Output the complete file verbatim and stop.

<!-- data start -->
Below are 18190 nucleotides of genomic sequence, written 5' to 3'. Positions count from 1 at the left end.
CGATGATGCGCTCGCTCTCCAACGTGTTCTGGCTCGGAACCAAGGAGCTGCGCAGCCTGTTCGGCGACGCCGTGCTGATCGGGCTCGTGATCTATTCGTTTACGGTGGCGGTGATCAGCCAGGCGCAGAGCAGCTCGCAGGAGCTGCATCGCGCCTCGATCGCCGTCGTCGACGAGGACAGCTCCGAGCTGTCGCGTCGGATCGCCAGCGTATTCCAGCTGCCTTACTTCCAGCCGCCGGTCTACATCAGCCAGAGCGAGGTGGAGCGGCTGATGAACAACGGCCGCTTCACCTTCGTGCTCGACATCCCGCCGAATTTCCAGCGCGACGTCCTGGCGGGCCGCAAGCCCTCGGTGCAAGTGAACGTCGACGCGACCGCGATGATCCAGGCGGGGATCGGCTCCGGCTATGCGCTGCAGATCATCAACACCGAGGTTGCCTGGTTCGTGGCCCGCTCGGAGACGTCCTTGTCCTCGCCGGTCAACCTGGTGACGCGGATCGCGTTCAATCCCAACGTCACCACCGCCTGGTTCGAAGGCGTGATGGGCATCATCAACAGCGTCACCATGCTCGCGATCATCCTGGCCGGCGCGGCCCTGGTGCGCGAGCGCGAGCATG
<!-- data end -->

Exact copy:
Below are 18190 nucleotides of genomic sequence, written 5' to 3'. Positions count from 1 at the left end.
CGATGATGCGCTCGCTCTCCAACGTGTTCTGGCTCGGAACCAAGGAGCTGCGCAGCCTGTTCGGCGACGCCGTGCTGATCGGGCTCGTGATCTATTCGTTTACGGTGGCGGTGATCAGCCAGGCGCAGAGCAGCTCGCAGGAGCTGCATCGCGCCTCGATCGCCGTCGTCGACGAGGACAGCTCCGAGCTGTCGCGTCGGATCGCCAGCGTATTCCAGCTGCCTTACTTCCAGCCGCCGGTCTACATCAGCCAGAGCGAGGTGGAGCGGCTGATGAACAACGGCCGCTTCACCTTCGTGCTCGACATCCCGCCGAATTTCCAGCGCGACGTCCTGGCGGGCCGCAAGCCCTCGGTGCAAGTGAACGTCGACGCGACCGCGATGATCCAGGCGGGGATCGGCTCCGGCTATGCGCTGCAGATCATCAACACCGAGGTTGCCTGGTTCGTGGCCCGCTCGGAGACGTCCTTGTCCTCGCCGGTCAACCTGGTGACGCGGATCGCGTTCAATCCCAACGTCACCACCGCCTGGTTCGAAGGCGTGATGGGCATCATCAACAGCGTCACCATGCTCGCGATCATCCTGGCCGGCGCGGCCCTGGTGCGCGAGCGCGAGCATG